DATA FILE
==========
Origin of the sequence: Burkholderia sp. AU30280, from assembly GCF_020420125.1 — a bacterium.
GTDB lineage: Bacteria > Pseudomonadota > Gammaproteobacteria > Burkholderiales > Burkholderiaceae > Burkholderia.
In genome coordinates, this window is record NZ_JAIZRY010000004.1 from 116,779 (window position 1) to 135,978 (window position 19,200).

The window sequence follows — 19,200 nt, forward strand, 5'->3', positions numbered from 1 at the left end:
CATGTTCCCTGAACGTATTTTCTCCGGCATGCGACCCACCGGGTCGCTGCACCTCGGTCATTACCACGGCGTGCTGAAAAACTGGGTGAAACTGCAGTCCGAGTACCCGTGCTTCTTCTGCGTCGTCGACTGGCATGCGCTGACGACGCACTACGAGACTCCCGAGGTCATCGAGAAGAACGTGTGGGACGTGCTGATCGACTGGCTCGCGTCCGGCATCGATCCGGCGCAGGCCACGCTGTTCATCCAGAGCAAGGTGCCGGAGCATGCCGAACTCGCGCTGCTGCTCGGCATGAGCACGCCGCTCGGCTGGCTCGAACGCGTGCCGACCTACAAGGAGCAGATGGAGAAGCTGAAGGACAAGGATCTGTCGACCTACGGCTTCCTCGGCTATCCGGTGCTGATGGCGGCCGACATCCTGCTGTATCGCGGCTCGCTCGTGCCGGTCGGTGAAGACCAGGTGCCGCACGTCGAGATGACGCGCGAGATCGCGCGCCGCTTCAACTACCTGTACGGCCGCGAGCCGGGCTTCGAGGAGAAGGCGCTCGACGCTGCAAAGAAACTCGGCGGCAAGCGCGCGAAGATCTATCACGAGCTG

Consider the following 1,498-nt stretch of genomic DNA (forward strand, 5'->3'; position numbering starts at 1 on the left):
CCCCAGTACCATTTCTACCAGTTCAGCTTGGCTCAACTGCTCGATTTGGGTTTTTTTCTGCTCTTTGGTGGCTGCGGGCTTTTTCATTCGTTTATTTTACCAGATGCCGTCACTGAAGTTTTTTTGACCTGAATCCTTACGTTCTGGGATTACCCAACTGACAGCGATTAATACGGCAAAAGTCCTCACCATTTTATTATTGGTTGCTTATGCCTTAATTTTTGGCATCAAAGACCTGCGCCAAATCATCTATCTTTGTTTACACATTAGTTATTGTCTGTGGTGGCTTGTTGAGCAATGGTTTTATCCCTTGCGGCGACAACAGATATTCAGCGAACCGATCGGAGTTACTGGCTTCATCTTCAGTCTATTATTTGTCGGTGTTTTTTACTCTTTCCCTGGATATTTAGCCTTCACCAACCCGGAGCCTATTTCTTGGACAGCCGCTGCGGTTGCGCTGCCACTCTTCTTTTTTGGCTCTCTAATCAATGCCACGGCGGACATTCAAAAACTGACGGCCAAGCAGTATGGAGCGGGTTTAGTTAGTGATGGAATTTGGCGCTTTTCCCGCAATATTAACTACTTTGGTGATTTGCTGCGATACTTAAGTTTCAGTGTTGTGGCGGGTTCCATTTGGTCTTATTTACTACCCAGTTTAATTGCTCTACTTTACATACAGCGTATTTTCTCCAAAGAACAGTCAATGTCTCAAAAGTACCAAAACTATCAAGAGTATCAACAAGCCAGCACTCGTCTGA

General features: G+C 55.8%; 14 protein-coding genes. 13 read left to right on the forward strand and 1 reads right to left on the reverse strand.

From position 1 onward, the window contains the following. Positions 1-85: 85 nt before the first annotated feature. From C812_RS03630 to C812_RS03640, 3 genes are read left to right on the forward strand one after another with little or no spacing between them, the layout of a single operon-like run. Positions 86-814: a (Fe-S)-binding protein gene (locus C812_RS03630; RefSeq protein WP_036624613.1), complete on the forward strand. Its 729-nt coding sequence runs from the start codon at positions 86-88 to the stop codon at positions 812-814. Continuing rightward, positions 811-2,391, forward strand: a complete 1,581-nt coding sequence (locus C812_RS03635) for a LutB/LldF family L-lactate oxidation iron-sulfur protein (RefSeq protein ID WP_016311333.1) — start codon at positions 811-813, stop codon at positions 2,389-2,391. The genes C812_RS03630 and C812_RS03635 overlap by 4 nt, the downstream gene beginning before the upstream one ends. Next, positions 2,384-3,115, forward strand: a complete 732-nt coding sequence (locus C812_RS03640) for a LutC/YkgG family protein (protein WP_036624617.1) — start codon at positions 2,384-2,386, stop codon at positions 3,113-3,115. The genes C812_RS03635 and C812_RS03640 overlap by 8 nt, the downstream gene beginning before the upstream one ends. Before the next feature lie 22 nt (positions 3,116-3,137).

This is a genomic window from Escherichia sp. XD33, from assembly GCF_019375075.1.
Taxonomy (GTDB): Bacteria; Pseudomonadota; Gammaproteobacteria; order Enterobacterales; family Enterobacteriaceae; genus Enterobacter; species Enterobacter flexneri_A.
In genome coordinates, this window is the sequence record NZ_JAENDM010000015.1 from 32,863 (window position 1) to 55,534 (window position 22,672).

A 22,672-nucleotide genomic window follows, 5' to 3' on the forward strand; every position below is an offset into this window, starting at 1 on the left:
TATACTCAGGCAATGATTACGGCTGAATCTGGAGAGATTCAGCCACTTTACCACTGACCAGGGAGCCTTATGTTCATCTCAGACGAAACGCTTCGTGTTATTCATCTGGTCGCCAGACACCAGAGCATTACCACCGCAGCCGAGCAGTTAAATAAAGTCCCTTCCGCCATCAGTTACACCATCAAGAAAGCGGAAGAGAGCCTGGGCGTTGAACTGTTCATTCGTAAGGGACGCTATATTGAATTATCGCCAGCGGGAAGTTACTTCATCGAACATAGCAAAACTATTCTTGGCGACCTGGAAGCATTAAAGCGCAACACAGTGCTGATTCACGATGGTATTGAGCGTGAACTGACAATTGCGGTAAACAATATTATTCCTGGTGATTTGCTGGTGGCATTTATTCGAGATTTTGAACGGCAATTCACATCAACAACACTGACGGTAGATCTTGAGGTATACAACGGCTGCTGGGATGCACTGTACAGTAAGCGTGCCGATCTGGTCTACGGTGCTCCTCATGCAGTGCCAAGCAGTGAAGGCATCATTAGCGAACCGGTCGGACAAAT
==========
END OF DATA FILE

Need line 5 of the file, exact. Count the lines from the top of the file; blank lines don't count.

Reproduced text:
CATGTTCCCTGAACGTATTTTCTCCGGCATGCGACCCACCGGGTCGCTGCACCTCGGTCATTACCACGGCGTGCTGAAAAACTGGGTGAAACTGCAGTCCGAGTACCCGTGCTTCTTCTGCGTCGTCGACTGGCATGCGCTGACGACGCACTACGAGACTCCCGAGGTCATCGAGAAGAACGTGTGGGACGTGCTGATCGACTGGCTCGCGTCCGGCATCGATCCGGCGCAGGCCACGCTGTTCATCCAGAGCAAGGTGCCGGAGCATGCCGAACTCGCGCTGCTGCTCGGCATGAGCACGCCGCTCGGCTGGCTCGAACGCGTGCCGACCTACAAGGAGCAGATGGAGAAGCTGAAGGACAAGGATCTGTCGACCTACGGCTTCCTCGGCTATCCGGTGCTGATGGCGGCCGACATCCTGCTGTATCGCGGCTCGCTCGTGCCGGTCGGTGAAGACCAGGTGCCGCACGTCGAGATGACGCGCGAGATCGCGCGCCGCTTCAACTACCTGTACGGCCGCGAGCCGGGCTTCGAGGAGAAGGCGCTCGACGCTGCAAAGAAACTCGGCGGCAAGCGCGCGAAGATCTATCACGAGCTG